The body on this imperial stout was lighter bodied compared to those in its cohort at the festival, but then maple syrup would be considered thirst quenching compared to some of the monsters this festival has had to offer. Still, its 11.6% ABV was masked to the point of being perilous.
The coffee burst out of the mix and had a delightful resonance on the palate. Planet Invader delivered the RIS embodiment of a stellar coffee liqueur without oppressive sweetness.
Lost Abbey Brewing Company – Track 8
This one is a bit of a cheat as I am all too familiar with this barrel-aged ale, but it still managed to stand out among its peers. It reminds of oatmeal raisin cookies soaked in bourbon, just like mom used to make.
Aztec Brewing Company – Bruja Rubia
This may well have been the sleeper hit of the festival. Unlike the innumerable, massive imperial stouts it was flanked with, this unique wheat beer seduced with subtlety. The combination of aging in white wine barrels with blue agave and apricots produced a restrained citric bite with loads of dried fruits and lemonade sweetness.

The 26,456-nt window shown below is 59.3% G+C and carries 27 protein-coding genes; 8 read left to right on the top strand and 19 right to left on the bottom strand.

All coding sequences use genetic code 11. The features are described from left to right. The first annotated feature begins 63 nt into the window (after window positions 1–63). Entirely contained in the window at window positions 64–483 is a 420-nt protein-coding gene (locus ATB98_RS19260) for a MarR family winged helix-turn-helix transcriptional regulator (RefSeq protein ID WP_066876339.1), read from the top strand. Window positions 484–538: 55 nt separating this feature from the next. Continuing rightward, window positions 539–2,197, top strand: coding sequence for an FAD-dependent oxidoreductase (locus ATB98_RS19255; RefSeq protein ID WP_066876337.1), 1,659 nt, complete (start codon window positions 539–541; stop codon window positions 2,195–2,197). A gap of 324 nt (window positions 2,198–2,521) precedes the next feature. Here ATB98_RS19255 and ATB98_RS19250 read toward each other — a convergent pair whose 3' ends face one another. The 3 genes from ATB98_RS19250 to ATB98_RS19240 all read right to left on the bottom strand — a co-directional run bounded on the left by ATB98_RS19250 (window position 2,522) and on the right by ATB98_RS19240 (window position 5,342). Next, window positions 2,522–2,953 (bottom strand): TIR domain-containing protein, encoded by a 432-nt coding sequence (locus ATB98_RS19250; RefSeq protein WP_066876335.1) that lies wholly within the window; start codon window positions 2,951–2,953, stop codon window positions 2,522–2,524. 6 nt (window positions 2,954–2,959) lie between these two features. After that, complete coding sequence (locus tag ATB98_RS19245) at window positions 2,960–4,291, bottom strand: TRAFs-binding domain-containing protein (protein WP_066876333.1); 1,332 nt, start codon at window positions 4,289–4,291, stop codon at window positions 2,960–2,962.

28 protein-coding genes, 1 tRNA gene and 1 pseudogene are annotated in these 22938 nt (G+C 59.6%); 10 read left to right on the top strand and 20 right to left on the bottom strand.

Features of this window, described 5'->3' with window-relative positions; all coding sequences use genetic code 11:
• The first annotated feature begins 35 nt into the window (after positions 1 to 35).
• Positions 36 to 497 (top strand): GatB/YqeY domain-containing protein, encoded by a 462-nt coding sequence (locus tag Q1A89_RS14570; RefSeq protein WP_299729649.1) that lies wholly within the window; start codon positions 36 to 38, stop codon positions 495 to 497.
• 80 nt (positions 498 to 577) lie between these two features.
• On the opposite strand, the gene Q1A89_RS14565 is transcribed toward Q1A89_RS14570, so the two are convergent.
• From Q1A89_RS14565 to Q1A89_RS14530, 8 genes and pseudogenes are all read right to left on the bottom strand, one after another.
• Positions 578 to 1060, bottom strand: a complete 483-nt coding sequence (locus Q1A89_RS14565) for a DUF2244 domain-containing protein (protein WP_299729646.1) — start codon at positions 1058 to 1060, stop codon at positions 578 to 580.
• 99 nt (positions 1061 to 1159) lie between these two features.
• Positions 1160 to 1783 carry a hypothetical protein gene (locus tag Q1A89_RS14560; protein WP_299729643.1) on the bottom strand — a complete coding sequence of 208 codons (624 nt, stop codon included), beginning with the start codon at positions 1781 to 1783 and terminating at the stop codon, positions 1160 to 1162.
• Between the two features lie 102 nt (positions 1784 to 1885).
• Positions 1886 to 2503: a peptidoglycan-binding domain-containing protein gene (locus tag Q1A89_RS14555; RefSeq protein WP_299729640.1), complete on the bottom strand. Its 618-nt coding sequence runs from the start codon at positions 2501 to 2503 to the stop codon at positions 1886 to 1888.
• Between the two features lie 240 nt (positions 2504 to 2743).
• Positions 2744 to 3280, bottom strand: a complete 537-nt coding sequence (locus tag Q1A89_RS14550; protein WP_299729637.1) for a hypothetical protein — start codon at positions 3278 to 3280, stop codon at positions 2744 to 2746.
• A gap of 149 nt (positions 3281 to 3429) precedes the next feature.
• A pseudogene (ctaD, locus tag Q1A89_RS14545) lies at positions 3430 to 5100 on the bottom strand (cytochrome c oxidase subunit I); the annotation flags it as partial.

Groundswell Brewing Co. – Oathbreaker
I appreciated Groundswell Brewing’s approach to the massive signage for this beer. Compared to the standard notebook paper-sized most everyone favored, it was as imposing at the 13% ABV stout itself. It left little doubt that it meant business.
The nose was redolent with coffee, vanilla, and milk chocolate, but favored a palate of anise, dark chocolate, and coffee ground earthiness. It was surprisingly nuanced for something that could have easily been a booze-bomb.
Second Chance Beer Co. – Festa Imperiale
Yes, it’s yet another bourbon barrel-aged imperial stout. No, I won’t apologize for picking so many of them.
Festa Imperiale featured the coffee notes you’d expect, but emerged from its peers with its boisterous roastiness and light brandy sweetness. It also summoned notes of toffee and chocolate turtles without becoming cloying or oppressive on the palate. It had a depth of character often clobbered by the booziness of the barrel, which was remarkable.